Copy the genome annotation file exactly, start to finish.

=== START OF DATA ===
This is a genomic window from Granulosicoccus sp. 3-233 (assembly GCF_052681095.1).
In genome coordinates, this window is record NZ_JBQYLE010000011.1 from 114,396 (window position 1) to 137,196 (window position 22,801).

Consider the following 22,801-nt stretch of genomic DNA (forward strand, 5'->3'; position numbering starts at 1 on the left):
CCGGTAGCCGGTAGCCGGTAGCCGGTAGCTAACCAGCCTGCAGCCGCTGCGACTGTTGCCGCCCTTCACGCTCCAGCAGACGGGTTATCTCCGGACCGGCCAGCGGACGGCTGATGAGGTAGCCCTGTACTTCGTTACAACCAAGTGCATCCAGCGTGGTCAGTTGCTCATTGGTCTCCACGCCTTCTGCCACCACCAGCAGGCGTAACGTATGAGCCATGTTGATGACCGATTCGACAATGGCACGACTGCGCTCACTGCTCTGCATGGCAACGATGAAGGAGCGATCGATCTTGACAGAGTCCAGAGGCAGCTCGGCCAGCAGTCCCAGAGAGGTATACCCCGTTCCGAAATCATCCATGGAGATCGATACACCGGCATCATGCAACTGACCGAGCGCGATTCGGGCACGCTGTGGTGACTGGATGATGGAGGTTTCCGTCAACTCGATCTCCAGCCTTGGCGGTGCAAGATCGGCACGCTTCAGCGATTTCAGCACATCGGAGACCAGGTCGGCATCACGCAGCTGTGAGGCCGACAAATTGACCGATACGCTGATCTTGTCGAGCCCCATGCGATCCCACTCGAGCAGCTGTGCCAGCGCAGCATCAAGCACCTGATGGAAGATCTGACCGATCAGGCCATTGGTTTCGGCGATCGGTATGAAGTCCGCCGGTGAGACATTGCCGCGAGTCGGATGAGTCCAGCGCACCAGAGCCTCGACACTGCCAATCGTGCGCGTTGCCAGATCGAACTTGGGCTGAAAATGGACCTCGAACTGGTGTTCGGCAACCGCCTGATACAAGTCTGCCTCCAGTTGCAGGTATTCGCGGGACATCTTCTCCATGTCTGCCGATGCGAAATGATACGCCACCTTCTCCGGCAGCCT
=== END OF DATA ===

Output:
This is a genomic window from Granulosicoccus sp. 3-233 (assembly GCF_052681095.1).
In genome coordinates, this window is record NZ_JBQYLE010000011.1 from 114,396 (window position 1) to 137,196 (window position 22,801).

Consider the following 22,801-nt stretch of genomic DNA (forward strand, 5'->3'; position numbering starts at 1 on the left):
CCGGTAGCCGGTAGCCGGTAGCCGGTAGCTAACCAGCCTGCAGCCGCTGCGACTGTTGCCGCCCTTCACGCTCCAGCAGACGGGTTATCTCCGGACCGGCCAGCGGACGGCTGATGAGGTAGCCCTGTACTTCGTTACAACCAAGTGCATCCAGCGTGGTCAGTTGCTCATTGGTCTCCACGCCTTCTGCCACCACCAGCAGGCGTAACGTATGAGCCATGTTGATGACCGATTCGACAATGGCACGACTGCGCTCACTGCTCTGCATGGCAACGATGAAGGAGCGATCGATCTTGACAGAGTCCAGAGGCAGCTCGGCCAGCAGTCCCAGAGAGGTATACCCCGTTCCGAAATCATCCATGGAGATCGATACACCGGCATCATGCAACTGACCGAGCGCGATTCGGGCACGCTGTGGTGACTGGATGATGGAGGTTTCCGTCAACTCGATCTCCAGCCTTGGCGGTGCAAGATCGGCACGCTTCAGCGATTTCAGCACATCGGAGACCAGGTCGGCATCACGCAGCTGTGAGGCCGACAAATTGACCGATACGCTGATCTTGTCGAGCCCCATGCGATCCCACTCGAGCAGCTGTGCCAGCGCAGCATCAAGCACCTGATGGAAGATCTGACCGATCAGGCCATTGGTTTCGGCGATCGGTATGAAGTCCGCCGGTGAGACATTGCCGCGAGTCGGATGAGTCCAGCGCACCAGAGCCTCGACACTGCCAATCGTGCGCGTTGCCAGATCGAACTTGGGCTGAAAATGGACCTCGAACTGGTGTTCGGCAACCGCCTGATACAAGTCTGCCTCCAGTTGCAGGTATTCGCGGGACATCTTCTCCATGTCTGCCGATGCGAAATGATACGCCACCTTCTCCGGCAGCCT